Central banks have a core mission, which is to control inflation. When times are bad, they can drop interest rates and pump money into the economy so that things will improve. This is the essence of monetary policy, and it is the mechanism by which central banks manage the trade-off between inflation and unemployment.
The theory is straightforward, but the practice is, of course, rather more complex. Recently, researchers have been puzzling over an apparent blockage in the European financial system that is preventing monetary policy from having its full effect. The culprit may be the power of big commercial banks in over-the-counter markets, finds research by the European Central Bank’s Jens Eisenschmidt, Columbia’s Yiming Ma, and Chicago Booth’s Anthony Zhang.
To enact monetary policy, a central bank intervenes in the repo market—an obscure but critically important part of a financial system in which large trading banks make short-term, typically overnight loans to each other on the basis of securities. A central bank trading in the repo market will buy or sell reserves and impose a certain interest rate: price floors and ceilings that aim to control interest rates, not only in the repo market itself, but also in other markets where large trading banks make deals with other institutions.
The idea is that interest-rate cuts enacted by central banks will affect repo markets, and in turn affect other money markets, where the likes of BNP Paribas, Citi, Credit Suisse, Deutsch, or Goldman Sachs trade with commercial institutions, which in turn affects end customers, i.e., businesses, households, and consumers in the real economy.
Research has shown that this monetary-policy pipeline is a bit blocked. The mechanisms that undergird the repo markets are such that trading banks have leeway to shift the needle on interest rates imposed by central banks. They can buy securities and reserves and sell them at higher or lower rates, for instance, before buying them back to make a profit. Booth’s Quentin Vandeweyer, among the people looking at this issue, has argued that, in the United States, regulatory changes made repo-market deals less profitable for big banks, thus clogging up the pipeline through which monetary policy is transmitted. (For more, read “The Fed still has control over interest rates.”)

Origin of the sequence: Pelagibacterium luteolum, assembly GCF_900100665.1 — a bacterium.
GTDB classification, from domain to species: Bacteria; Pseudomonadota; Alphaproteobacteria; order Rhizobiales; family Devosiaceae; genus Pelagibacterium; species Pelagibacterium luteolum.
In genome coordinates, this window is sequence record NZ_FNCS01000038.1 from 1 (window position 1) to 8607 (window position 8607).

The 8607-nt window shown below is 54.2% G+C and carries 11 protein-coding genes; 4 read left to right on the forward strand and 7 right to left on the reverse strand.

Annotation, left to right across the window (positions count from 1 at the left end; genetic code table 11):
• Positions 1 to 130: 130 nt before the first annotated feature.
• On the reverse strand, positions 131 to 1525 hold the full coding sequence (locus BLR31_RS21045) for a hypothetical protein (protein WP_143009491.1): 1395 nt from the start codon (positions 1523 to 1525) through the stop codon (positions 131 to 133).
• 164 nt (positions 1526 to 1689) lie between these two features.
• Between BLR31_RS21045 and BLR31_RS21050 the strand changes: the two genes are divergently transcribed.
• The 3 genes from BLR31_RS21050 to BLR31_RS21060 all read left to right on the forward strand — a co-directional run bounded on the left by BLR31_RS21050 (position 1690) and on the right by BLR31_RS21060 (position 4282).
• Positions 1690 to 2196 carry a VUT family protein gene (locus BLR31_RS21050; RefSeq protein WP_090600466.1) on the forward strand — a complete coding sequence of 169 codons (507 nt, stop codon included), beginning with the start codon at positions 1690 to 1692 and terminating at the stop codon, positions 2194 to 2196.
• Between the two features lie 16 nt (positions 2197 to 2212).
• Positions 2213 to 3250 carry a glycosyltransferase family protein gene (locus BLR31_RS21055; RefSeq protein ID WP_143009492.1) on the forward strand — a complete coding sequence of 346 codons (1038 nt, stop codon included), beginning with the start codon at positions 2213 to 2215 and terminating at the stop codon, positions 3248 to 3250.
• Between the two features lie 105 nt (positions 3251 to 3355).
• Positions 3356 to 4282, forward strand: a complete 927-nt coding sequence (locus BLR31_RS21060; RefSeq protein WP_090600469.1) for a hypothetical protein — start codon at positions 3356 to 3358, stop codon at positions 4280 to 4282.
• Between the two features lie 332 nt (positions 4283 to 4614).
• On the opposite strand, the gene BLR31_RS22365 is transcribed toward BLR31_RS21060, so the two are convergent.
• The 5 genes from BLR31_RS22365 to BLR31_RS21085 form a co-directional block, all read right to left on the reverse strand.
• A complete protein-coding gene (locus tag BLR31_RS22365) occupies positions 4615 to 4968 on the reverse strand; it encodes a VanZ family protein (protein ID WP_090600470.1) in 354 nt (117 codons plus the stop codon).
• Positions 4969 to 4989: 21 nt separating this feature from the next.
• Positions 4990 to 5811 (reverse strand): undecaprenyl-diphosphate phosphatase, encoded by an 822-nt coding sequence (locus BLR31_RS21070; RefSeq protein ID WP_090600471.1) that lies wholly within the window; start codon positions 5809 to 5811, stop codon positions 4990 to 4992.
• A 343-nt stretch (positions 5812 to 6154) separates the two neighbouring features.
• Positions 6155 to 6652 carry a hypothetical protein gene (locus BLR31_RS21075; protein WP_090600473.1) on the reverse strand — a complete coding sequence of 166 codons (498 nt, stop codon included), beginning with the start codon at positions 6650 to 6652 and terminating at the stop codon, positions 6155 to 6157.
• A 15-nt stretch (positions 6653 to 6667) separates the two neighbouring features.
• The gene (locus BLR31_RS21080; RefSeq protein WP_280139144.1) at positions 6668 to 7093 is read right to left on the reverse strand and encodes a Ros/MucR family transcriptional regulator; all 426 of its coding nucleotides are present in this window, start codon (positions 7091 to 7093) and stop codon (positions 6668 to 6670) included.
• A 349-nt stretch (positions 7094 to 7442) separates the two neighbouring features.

But Eisenschmidt, Ma, and Zhang argue that in Europe, these blockages aren’t just a problem in repo trades. When BNP, Deutsche, and others trade with commercial entities—hedge funds, pension funds, and commercial banks—in other money markets, they are able to charge higher interest rates than those imposed by central banks, such that minor blockages can become a fully blown bottleneck.
Leveraging new data released by the European Central Bank, the researchers conducted a large-scale study looking at what’s going on in the European repo market, as well as at whether or not interest-rate cuts at the central-bank level are reaching, and benefiting, end users in the real economy.
“We find that the large European trading banks exert market power in their over-the-counter trades with commercial entities. This inhibits the pass-through of monetary policy in the European repo market. Dealer market power means that the ECB’s rate cuts don’t make it into the real economy fully efficiently,” says Zhang.
“The ECB might drop interest rates to 1 percent, but Deutsche, BNP, and others know that there are mutual funds and others trading with them in different financial markets that are willing to pay 2 percent on a loan or more. So they can go ahead and charge, say, a 1.5 percent interest rate, because it means more profit for them. And the market structures allow for this.”
End customers looking to leverage a cut announced by the ECB may well not end up seeing the benefit when they go to their bank looking for a loan or a mortgage, says Zhang. Banks are still able to charge their customers what they are willing to pay, instead of the real cost imposed by the ECB. And that’s bad news both for the central bank looking to make things better in the economy, and for businesses and individuals hoping to benefit from monetary policy.
This paper is the first to use both trader- and consumer-level data from banks’ trading reports, and to shed light on these inefficiencies in European money market rates. The researchers urge policy makers to take note of the findings and to think about how to attenuate these effects.
One solution, Zhang says, could be to simplify the repo market in Europe to allow access to mutual funds and commercial banks, enabling them to go directly to the ECB— something they are currently unable to do.
“We have experienced similar frictions in the US, and in response, the Fed opened up repo-market access to some nondealer funds and other money market entities to partially circumvent the dealer part of the pass-through process,” says Zhang.
Another option would be to open up more competition in money markets, enabling mutual funds to trade with more dealers instead of just one or two, which is the current norm.